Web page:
Caitlin Robinson is a board-certified dermatologic surgeon with the Colorado Springs Dermatology Clinic. She is trained in the Mohs micrographic technique, having completed her residency in Houston and her fellowship in micrographic surgery and dermatologic oncology at the University of California in San Francisco.
“I went to medical school at [Louisiana State University] in New Orleans,” Robinson said. “I did five years of training after medical school. I spent a year in Seattle for my internship. Mine was a transitional year, so it was a mix of both surgery and internal medicine. I then returned to the South for a dermatology residency at MD Anderson [Cancer Center, University of Texas] in Houston. I applied for a Mohs surgery fellowship during the last year of my residency and landed one in San Francisco at UCSF … before moving to Colorado Springs.”
Mohs surgery is considered the most effective technique for treating many common skin cancers.
“With the Mohs approach, we can conserve skin and prevent repeat surgeries,” Robinson said. “I cut out the skin cancer with a very narrow margin, and then in the clinic we flash freeze the tissue, process it, and cut slides from it. We stain those slides … [and] when ready, I will read those to determine whether the margins are clear or not. It’s unique because while I am the surgeon, I’m also the pathologist. Dermatologists are the only specialty that’s trained in pathology besides pathologists.”
Robinson talked with the Business Journal about her educational journey, her passion for her practice and what she loves about living in Colorado Springs.
Why did you pursue dermatology?
I have two siblings — two sisters — and I’m in the middle. Both of my sisters are in medicine; one of them is a family medicine doctor and the other is a dentist. But foremost, both of our parents are dentists. My dad encouraged us to go into medicine, and thankfully we all really wanted to and liked it so we didn’t feel like we were cornered into it.
I had a particular interest in math and science, which kind of pushed me towards medicine, probably: biology, chemistry, algebra. In high school, I did some shadowing of doctors who were friends of my parents. I had a good feeling that I would go into medicine even in high school. When I went to college, I started as a pre-med, and continued on that path. I did some more shadowing and worked in a pathology lab while earning my undergraduate degree. It was actually a dermatopathology lab, which relates to what I do now. I shadowed one of my dad’s friends who is a great dermatologist in Louisiana … while I was in college. He was very enthusiastic and energetic about skin conditions; he inspired me to pursue the field further. He was the first dermatologist that I had shadowed. I tried to remain open-minded throughout medical school — we do rotations in every field — but I kept coming back to dermatology.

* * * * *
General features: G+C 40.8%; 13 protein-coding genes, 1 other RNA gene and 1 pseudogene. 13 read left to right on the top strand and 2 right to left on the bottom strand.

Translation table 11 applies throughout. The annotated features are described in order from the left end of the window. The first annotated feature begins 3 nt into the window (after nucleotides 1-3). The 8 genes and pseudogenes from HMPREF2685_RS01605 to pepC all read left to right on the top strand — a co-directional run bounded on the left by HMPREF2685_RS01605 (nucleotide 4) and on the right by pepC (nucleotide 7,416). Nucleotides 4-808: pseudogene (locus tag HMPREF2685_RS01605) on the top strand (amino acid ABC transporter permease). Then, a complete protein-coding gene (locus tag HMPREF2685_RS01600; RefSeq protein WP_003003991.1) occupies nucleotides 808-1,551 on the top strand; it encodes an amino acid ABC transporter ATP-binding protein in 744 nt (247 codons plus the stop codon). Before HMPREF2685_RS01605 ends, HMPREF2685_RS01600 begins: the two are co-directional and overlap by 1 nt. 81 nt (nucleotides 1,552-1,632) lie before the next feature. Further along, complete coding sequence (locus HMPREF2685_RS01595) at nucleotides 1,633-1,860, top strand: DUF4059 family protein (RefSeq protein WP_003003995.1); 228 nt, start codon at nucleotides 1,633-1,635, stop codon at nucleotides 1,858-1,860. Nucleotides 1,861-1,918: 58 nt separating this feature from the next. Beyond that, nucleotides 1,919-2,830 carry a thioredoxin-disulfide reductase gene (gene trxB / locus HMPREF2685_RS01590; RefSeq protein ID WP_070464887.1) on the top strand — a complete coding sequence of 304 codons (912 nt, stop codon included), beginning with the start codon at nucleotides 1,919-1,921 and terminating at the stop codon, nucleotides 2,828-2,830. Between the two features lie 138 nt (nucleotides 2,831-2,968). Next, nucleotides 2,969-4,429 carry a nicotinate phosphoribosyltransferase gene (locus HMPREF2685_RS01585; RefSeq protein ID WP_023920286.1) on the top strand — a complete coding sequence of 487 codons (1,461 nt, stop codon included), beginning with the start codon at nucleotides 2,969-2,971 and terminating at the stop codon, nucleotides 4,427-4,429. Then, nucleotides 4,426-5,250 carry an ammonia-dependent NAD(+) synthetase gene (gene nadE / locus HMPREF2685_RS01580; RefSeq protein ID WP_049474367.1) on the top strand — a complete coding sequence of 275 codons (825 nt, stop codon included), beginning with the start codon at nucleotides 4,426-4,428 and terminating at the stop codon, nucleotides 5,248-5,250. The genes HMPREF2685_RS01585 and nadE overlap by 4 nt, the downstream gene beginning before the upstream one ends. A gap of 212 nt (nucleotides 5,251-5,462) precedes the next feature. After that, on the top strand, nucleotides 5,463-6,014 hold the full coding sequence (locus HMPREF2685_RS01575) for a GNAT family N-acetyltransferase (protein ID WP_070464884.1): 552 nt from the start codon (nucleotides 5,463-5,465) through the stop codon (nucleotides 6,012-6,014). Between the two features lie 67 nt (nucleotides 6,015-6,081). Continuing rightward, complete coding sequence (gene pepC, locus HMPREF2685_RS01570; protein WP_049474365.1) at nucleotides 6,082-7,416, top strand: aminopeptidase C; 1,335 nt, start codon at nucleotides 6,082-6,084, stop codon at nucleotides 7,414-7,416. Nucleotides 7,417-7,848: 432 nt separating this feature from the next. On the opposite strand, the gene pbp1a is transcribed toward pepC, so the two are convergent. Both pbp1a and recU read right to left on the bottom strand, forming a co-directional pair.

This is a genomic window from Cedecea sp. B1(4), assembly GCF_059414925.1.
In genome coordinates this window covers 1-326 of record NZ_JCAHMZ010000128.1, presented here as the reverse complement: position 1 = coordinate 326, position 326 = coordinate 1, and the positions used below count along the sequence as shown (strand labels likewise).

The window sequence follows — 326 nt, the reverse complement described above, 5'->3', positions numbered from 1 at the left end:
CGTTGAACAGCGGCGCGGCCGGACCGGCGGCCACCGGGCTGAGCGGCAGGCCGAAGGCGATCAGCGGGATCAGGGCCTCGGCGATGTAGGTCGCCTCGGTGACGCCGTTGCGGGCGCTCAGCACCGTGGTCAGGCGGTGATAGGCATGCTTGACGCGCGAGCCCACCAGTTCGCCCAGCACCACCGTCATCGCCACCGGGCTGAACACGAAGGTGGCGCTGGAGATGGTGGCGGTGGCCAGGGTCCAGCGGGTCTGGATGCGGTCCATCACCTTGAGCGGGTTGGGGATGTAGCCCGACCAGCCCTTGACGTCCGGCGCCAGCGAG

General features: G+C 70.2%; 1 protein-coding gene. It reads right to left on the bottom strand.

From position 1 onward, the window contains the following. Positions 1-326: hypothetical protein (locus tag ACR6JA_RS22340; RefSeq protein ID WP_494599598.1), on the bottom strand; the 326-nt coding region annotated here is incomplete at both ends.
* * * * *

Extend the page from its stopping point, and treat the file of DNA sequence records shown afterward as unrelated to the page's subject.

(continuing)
All those experiences together solidified my decision to pursue this career. Admittedly, I enjoy having a track laid out; I prefer to know what I’m doing next. I’m a planner, and a bit of a perfectionist.
You attended medical school at Louisiana State University. Where did you earn your bachelor’s?
The University of Georgia, Franklin College of Arts and Sciences in Athens, Georgia. I was born and raised in Monroe, Louisiana and I wanted to get out of state for a while when I graduated high school. My parents are retired, and they still live in Monroe. My whole family does, both my sisters and their husbands — one of them has kids.
What brought you to Colorado Springs?
I moved to Colorado Springs in 2019. When I was looking for a job after my fellowship, we were looking at a few states. I did a few interviews, but there was a friend doing a research fellowship in San Francisco while I was there. She was from Colorado Springs and knew one of the dermatologists at the practice I’m at now — and also knew that they were looking for a Mohs surgeon like me. She referred me, I came and interviewed and loved it. The rest is history. ... I completed my fellowship in June. My husband and I decided to take some time to travel before working in Colorado Springs. We went on three big trips: Hawaii, Mexico and Ireland — Ireland for almost a month. In Mexico, we went to Tulum and Bacalar. We love Mexico. We got married in Mexico. My husband is half Mexican and his family lives in south Texas.
We moved into a house in the Old North End in August 2019. I really don’t like moving, and we had moved cross country about twice in a year. I was pretty determined to get a house when we got here ... .